Madeira: Country and Foreign Investment
Economy and Currency
The four pillars of the Madeiran economy are farming, fishing, tourism and offshore financial services. The increased economic prosperity resulted in an unemployment rate of 6% (2008) which was extremely low by Portuguese standards, but this more than doubled to 14.3% (2011).
To cater for the labour demands that increased economic prosperity brought about, the government set up the Centro Regional de Formacao Profissional whose objective was to train young Madeirans for the skills required in the new developing market place.
Fishing and farming are the traditional industries of Madeira, with wine production having been a particular success recently. Tourism followed the advent of democracy in 1974 and was given added impetus by Portugal's accession into the European Community in 1986. 1990-3 saw an estimated USD370m of grants to Madeira resulting in a construction boom.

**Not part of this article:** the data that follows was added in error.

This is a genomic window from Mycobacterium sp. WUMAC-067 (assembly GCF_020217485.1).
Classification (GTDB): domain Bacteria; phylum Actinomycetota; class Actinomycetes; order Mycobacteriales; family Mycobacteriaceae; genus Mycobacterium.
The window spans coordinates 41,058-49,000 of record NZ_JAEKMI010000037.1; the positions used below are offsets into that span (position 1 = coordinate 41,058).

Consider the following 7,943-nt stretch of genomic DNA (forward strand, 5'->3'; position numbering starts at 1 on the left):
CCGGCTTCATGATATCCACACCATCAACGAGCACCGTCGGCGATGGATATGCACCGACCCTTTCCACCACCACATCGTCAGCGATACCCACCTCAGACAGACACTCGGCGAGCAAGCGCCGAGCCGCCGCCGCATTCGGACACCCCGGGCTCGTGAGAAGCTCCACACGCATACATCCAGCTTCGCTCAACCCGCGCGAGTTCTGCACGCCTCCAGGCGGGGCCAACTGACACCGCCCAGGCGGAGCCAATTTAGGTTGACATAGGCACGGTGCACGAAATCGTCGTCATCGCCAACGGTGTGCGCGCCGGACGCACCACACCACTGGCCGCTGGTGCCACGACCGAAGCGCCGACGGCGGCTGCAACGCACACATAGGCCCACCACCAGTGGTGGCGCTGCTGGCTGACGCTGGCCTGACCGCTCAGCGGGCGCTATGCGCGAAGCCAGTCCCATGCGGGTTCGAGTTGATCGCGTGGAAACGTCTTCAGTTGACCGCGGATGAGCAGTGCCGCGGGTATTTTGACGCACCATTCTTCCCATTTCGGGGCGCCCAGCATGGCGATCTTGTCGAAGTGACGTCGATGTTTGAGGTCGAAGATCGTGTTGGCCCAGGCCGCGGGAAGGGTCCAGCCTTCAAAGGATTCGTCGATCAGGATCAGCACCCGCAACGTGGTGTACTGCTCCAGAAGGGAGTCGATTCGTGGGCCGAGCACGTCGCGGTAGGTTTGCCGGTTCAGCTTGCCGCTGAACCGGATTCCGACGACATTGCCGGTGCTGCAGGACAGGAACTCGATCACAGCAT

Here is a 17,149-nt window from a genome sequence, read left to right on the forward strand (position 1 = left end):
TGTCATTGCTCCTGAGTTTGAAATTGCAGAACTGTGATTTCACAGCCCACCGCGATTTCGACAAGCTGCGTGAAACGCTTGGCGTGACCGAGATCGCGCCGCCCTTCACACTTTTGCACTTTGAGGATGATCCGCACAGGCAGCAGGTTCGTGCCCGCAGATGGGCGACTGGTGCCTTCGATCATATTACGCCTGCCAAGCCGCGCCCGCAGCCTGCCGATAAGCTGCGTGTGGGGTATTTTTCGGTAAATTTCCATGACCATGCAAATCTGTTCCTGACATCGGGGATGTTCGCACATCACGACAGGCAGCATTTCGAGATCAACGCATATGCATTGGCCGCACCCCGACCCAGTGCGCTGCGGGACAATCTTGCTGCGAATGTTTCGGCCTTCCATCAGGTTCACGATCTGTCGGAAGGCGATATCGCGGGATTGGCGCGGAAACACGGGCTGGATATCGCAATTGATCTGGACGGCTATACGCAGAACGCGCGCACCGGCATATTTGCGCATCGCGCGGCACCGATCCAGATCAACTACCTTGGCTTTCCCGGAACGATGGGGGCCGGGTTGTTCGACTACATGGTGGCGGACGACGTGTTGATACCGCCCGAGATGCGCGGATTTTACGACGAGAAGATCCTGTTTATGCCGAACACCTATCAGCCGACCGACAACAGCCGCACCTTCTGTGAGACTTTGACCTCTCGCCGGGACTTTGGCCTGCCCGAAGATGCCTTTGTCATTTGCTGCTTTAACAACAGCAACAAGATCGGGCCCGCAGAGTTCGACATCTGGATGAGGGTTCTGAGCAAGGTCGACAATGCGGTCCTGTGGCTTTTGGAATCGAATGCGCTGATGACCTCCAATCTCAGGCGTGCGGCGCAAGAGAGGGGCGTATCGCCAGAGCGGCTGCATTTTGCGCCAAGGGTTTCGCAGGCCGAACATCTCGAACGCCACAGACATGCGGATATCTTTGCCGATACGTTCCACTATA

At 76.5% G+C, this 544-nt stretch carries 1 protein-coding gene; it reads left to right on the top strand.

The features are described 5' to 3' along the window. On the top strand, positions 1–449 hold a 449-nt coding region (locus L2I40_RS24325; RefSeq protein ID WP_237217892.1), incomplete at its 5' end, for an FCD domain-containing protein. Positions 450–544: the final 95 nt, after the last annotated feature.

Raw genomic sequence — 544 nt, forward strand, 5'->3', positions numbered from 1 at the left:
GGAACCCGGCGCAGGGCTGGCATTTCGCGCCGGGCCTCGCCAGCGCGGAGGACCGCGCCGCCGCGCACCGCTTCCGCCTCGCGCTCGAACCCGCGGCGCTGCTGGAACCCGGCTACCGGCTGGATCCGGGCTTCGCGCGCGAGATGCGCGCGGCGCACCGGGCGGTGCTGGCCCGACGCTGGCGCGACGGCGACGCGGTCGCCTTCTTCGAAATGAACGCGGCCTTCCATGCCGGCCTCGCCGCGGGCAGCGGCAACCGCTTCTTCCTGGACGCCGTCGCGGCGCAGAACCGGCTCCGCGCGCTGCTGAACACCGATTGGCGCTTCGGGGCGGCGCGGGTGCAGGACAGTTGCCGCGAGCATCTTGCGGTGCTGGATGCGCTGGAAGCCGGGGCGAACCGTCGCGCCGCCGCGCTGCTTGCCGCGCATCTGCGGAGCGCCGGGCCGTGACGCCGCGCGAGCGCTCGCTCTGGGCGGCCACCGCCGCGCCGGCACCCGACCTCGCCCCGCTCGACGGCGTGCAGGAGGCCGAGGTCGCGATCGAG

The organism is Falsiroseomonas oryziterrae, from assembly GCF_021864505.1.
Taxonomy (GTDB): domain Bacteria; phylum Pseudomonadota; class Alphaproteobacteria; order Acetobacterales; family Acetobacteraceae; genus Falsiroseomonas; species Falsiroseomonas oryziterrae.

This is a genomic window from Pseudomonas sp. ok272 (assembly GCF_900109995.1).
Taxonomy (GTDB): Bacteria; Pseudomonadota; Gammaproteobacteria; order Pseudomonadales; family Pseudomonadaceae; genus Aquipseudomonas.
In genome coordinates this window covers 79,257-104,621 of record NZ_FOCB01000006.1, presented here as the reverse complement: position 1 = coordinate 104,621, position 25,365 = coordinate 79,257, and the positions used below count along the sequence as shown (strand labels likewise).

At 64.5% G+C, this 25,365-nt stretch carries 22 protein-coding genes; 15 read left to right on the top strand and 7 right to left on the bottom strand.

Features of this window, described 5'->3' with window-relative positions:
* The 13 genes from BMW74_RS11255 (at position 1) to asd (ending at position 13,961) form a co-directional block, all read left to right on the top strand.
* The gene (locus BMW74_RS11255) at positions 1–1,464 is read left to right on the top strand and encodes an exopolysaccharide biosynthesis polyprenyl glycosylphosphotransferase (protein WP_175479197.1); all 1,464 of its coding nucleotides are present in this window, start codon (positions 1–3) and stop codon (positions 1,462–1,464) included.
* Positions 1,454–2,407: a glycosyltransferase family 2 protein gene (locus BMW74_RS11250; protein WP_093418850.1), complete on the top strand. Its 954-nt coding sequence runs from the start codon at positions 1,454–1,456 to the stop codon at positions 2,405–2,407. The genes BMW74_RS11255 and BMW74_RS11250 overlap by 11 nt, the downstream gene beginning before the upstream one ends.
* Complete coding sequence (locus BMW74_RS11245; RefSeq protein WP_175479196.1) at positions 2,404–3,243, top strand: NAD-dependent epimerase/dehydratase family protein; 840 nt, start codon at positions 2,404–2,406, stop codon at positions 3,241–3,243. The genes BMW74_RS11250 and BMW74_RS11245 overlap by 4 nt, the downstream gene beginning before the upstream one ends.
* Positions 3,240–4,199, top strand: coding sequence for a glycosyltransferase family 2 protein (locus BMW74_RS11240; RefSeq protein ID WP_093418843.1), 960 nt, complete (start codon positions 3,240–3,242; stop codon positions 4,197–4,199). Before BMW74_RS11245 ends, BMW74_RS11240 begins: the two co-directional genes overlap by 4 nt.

The official currency is the Euro. In September, 2002, Moody's assigned an Aa3 foreign currency issuer rating to the Region of Madeira based on the region's buoyant economy, its improving financial performance and manageable debt burden.
Moody's said at the time that its rating took into account the rapid pace of growth recorded by the local economy, which enabled the region to partially catch up with EU and domestic GDP per capita and achieve very low unemployment rates.
In September, 2011, Moody's downgraded the long-term issuer rating of Madeira from B1 to B3. 'Concerns over the region's poor governance and management as well as weak budget execution' where given as the main reasons for the decision. Unreported costs and debt rescheduling agreements not reported by Madeira's regional government since 2003 have had a combined impact of EUR1.1 billion in the 2008, 2009 and 2010 deficits.
GDP per head in 2009 was EUR20,761.